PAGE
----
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Local 28, Sheet Metal Workers' International Association v. Equal Employment Opportunity Commission

478 U.S. 421, 106 S. Ct. 3019, 92 L. Ed. 2d 344 (1986)

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Local 28, Sheet Metal Workers’ International Association v. Equal Employment Opportunity Commission

United States Supreme Court

478 U.S. 421, 106 S. Ct. 3019, 92 L. Ed. 2d 344 (1986)

Facts

For years, Local 28 of the Sheet Metal Workers’ International Association labor union (the union) (defendant) engaged in discriminatory practices that excluded non-White workers from union membership. By July 1, 1974, only 3.19 percent of the union’s membership was non-White. In a suit by the Equal Employment Opportunity Commission, New York City, and New York State (plaintiffs), a federal district court found that the union had violated Title VII of the Civil Rights Act of 1964 (Title VII) and New York law. The court ultimately adopted an affirmative-action program with the goal that the union would reach 29 percent non-White membership by 1982. In 1982 and 1983, the court found the union in civil contempt for violating the affirmative-action plan. The court established a temporary employment, training, education, and recruitment fund (the fund) to be used to increase the number of non-White applicants to the union. The court also revised the membership goal to 29.23 percent non-White membership by 1987 and ordered that one new non-White apprentice must be selected for each new White apprentice. The court provided that the preferential-selection measures would terminate once the percentage of non-White union members approximated the percentage of non-White workers in the local labor force. The appellate court affirmed the district court’s contempt findings and the fund order but set aside the requirement that one non-White apprentice be selected for every White apprentice and instead allowed the union to implement its own nondiscriminatory apprentice-selection procedures. The union petitioned the United States Supreme Court for certiorari, arguing that the lower courts’ orders and membership goal required the union to give membership preferences to non-White applicants in violation of § 706(g) of Title VII. The union argued that under § 706(g), preferential treatment could be given only to actual victims of unlawful discrimination.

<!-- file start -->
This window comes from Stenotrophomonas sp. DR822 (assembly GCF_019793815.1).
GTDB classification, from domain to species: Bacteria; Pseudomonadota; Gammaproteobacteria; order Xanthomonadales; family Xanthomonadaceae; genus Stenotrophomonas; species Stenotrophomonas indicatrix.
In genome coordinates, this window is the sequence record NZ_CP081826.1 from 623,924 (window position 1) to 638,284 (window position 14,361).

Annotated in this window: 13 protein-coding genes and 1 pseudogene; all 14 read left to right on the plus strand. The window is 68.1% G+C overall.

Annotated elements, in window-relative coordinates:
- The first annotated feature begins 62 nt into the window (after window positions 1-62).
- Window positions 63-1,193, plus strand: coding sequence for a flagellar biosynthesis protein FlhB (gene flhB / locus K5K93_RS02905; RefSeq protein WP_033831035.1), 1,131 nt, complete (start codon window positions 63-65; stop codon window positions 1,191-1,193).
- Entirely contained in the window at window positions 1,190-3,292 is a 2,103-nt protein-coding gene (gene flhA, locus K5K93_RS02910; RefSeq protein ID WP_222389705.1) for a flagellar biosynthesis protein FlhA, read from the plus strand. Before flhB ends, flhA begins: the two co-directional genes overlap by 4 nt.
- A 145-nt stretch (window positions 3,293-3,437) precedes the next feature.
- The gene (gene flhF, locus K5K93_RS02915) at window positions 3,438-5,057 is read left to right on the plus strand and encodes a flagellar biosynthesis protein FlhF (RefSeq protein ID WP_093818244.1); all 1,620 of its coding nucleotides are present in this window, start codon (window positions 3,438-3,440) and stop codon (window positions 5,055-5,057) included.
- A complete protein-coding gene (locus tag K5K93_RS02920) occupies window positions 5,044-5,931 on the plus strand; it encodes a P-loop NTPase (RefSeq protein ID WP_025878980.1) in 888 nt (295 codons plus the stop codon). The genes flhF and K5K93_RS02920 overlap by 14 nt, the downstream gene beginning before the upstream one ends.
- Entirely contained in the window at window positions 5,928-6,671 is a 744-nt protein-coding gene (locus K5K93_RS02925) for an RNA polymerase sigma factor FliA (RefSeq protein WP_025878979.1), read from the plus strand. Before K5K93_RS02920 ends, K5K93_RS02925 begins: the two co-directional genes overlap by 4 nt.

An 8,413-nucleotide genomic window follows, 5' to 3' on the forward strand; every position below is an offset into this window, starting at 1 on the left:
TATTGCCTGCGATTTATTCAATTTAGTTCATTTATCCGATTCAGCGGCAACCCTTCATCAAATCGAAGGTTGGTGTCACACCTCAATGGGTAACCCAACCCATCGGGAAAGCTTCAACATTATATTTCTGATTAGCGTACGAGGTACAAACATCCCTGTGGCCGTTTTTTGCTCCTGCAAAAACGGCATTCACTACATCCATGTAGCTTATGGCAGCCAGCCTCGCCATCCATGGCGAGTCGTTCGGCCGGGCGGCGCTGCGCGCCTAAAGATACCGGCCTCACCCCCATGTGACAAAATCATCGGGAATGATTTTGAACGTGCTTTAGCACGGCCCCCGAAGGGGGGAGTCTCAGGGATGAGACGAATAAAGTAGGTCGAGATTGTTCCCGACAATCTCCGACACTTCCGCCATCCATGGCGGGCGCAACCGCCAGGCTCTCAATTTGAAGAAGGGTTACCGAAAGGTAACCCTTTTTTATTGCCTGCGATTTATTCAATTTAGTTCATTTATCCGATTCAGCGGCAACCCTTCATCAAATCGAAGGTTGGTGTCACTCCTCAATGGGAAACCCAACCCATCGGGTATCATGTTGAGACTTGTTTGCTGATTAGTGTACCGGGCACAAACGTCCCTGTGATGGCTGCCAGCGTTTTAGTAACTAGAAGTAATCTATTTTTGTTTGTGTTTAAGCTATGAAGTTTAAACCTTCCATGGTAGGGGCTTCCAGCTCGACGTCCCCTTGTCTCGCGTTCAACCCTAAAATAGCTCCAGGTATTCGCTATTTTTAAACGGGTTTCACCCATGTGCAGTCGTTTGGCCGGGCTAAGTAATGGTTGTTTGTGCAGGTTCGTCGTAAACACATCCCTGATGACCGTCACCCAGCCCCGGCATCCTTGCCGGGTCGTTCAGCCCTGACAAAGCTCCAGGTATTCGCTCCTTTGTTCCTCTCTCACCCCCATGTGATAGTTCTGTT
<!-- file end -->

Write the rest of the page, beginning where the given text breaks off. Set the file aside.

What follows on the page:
Rule of Law

Issue

Holding and Reasoning (Brennan, J.)

Concurrence (Powell, J.)

Concurrence/Dissent (O’Connor, J.)

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